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Falling Down
1993 - R - Mins.
Director: Joel Schumacher
Starring: Michael Douglas, Robert Duvall, Barbara Hershey, Rachel Ticotin, Frederic Forrest
Review by: John Ulmer
Watching Michael Douglas in "Falling Down" is watching a great actor at his peak, an actor absorbing his character to the point that he becomes his character. I think we've all felt like his character at one time or another - this film does an impressive job of showing how we'd all like to react.

Douglas plays Bill Foster, a typical American man in his forties stuck in a traffic jam on a humid LA day. He is wearing a white shirt and tie, glasses, and he has a crew-cut. As the horns honk from various cars around him, he finally gives up and exits his car, slamming the door behind him. "I'm going home," he says, and walks towards downtown LA, all by himself.

Bill enters a convenience store owned by a Korean man ("Not Chinese, Korean!"). He wants change for a phone call, but the Korean man says he must buy something first. Bill gets a soda, but it's eighty-five cents. "That doesn't leave enough for the phone call!" he says. "Etty-fihve-ceents" the Korean man mumbles with wrong pronunciation. Bill starts getting mad. He smashes up the store with the owner's baseball bat and moves out into LA. He sits on a gangland's turf. Two Latino gang members try to stick him with a knife and steal his briefcase, but he bashes them with the baseball bat. As they run away, he yells, "You forgot the briefcase!"

Through a matter of events, Bill ends up with a bag of heavy-duty weapons in the hours to come, and he parades across LA like a commando on a mission. He meets a neo-Nazi, an ignorant man on a golf course, and the most hilarious point in the film, when he enters a burger joint and wants breakfast ("We stopped serving breakfast at 11:30" they say. It is 11:34.) He demands that he, the customer, is right, and therefore should have breakfast if he wants it. So he whips out an Uzi. Then they get him his breakfast.

Meanwhile, a retiring cop (Robert Duvall) chases down Bill. They call him D-FENS, because that is what his car license plate says. This is a vital clue for the film later, and the scenes with Duvall are the only cliched points in the film (a cop who is retiring on the same day gets one last big case and finds himself again).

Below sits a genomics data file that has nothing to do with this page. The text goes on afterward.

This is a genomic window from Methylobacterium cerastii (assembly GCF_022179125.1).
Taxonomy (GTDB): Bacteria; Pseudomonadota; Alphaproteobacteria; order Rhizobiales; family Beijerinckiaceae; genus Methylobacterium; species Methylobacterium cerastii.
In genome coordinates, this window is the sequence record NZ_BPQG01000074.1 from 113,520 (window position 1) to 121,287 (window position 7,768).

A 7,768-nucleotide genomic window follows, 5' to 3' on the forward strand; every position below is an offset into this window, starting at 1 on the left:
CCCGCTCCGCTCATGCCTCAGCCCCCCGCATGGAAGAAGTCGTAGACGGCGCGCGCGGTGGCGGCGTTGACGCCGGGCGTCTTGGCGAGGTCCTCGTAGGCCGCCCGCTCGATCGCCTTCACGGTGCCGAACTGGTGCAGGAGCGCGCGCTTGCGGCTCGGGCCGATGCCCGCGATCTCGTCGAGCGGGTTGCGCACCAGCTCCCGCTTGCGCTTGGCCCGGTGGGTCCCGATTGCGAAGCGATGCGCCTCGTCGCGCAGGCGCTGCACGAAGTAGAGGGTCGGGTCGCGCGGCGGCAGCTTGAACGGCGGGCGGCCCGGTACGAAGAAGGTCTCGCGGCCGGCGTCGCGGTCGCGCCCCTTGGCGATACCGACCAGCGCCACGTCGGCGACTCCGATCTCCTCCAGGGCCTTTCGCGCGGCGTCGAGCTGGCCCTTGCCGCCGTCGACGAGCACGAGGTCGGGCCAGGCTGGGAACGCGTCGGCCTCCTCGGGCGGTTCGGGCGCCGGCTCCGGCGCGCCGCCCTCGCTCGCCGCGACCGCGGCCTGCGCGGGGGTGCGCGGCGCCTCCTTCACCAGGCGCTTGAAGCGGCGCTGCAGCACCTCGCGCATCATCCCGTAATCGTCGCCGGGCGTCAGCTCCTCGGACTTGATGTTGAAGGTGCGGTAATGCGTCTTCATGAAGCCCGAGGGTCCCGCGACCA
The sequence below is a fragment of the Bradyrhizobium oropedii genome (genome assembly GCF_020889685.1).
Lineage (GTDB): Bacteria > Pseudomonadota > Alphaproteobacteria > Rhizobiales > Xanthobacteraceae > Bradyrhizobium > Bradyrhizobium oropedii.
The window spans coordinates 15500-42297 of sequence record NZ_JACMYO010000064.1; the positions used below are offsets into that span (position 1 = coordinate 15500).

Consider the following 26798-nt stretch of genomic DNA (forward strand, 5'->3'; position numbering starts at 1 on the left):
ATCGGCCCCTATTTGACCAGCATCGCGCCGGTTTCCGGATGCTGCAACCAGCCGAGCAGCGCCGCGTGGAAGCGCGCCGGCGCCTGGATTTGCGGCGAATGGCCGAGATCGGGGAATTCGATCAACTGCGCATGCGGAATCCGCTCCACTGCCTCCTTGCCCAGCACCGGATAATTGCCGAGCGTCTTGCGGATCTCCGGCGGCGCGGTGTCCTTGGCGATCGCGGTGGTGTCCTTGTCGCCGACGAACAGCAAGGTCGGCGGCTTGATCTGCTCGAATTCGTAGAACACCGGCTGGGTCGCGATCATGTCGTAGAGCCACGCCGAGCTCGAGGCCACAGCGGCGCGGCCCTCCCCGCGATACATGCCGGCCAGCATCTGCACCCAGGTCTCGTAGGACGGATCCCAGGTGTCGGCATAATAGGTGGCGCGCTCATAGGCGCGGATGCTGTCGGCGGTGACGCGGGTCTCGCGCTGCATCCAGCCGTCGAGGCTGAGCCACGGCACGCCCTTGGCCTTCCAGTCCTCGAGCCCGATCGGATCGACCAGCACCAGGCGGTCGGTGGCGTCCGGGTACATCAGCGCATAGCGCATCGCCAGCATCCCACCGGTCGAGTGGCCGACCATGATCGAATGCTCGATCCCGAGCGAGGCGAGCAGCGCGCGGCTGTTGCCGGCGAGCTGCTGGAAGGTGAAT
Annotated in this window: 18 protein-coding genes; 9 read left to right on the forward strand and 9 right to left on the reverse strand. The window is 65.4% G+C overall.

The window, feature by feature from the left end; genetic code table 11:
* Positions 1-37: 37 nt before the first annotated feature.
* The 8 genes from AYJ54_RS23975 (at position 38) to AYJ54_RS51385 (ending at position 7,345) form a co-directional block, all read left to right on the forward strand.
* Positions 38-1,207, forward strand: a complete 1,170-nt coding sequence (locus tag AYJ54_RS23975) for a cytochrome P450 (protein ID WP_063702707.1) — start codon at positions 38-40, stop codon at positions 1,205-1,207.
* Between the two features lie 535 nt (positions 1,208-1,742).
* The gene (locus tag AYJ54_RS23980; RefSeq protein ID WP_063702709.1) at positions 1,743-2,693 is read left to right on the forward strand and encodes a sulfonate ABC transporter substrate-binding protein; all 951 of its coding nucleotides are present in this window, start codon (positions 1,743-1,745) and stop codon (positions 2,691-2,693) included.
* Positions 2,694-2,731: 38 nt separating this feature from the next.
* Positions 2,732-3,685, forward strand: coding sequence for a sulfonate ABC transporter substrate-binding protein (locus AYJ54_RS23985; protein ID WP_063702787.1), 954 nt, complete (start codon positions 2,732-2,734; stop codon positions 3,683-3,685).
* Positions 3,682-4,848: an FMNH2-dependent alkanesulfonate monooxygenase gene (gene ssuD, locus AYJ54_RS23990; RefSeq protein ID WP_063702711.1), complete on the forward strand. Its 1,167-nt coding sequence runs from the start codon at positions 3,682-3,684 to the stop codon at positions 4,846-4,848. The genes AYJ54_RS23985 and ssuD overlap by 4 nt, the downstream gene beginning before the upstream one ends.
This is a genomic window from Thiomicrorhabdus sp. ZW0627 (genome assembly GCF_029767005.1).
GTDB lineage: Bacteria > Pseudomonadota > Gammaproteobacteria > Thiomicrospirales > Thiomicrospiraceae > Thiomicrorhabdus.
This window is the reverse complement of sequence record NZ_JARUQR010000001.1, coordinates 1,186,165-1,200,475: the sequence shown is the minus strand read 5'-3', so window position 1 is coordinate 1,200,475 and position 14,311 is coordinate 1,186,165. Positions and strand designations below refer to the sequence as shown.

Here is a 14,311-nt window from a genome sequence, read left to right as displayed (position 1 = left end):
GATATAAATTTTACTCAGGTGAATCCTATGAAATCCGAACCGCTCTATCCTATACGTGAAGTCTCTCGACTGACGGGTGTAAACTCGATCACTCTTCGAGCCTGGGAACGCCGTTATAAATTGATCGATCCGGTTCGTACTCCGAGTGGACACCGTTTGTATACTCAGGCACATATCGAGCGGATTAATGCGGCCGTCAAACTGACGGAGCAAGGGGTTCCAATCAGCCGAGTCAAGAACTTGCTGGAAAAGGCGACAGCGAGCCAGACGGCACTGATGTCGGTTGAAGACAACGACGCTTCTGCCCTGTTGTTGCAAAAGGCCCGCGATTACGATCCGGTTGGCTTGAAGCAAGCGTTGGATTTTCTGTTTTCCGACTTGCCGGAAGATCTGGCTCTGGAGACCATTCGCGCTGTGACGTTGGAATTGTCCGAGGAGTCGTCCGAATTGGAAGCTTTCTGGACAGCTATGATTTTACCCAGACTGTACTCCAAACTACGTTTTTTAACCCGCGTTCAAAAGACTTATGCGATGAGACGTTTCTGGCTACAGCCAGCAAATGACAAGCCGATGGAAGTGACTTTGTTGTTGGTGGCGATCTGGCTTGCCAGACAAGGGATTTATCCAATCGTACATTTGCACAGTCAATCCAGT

"Falling Down" is "Taxi Driver" with a blend of dark humor. This is an all-American man who finally falls down, who finally gives in, who finally succumbs to the pressure of the world and snaps. He is a bit truer of an American than Travis Bickle, who was deeply psychotic. He is just an Average Joe who snaps under the pressure and flies off the hook. Everything Douglas does in this film is exactly what we all feel like doing at one time or another. He never actually kills anyone, but he teaches people lessons.

For instance, he visits a bridge under construction. Cars are lined up in a traffic jam for miles. In fact, this is the same traffic jam he was in from the beginning of the film. He asks a worker what's wrong with the bridge, and he says they're fixing it. Douglas says he thinks it doesn't really need fixing - they're just trying to spend their inflated budget so they can get more money next year. "I'll give you something to fix," he says, and reaches into his stash of weapons and withdraws a bazooka. he launches a missile underneath the sewer and it explodes the road far away. The genius behind all this! Wouldn't you like to give construction workers something to fix for a change?

But the key to this is that Bill Foster never kills anyone (well, almost anyone). He never even hurts anyone that doesn't deserve hurting. He doesn't kill the golf course man - the golf course man has a heart attack. He hits the Latino gang members with a baseball bat, but he doesn't kill them. He only kills a man when his life is being threatened. He only kills in self defense. This is not a movie about a man resorting to violence to solve his problems. This is about a man rising up to make a difference in a crooked society. A man who fights for cleaner streets, cheaper prices in convenience stores, and happier-looking burgers. This is a masterful concoction of violence and comedy, but director Joel Schumacher doesn't resort to a stereotypical ending.

We would all like to fall down one time or another. After seeing "Taxi Driver," you hope you never do fall down. After seeing "Falling Down," you just hope that when it happens to you it's this funny.
Movie Guru Rating
An important film.  A substantive artistic achievement.  Resonant. An important film.  A substantive artistic achievement.  Resonant. An important film.  A substantive artistic achievement.  Resonant. An important film.  A substantive artistic achievement.  Resonant. An important film.  A substantive artistic achievement.  Resonant.
  4.5 out of 5 stars

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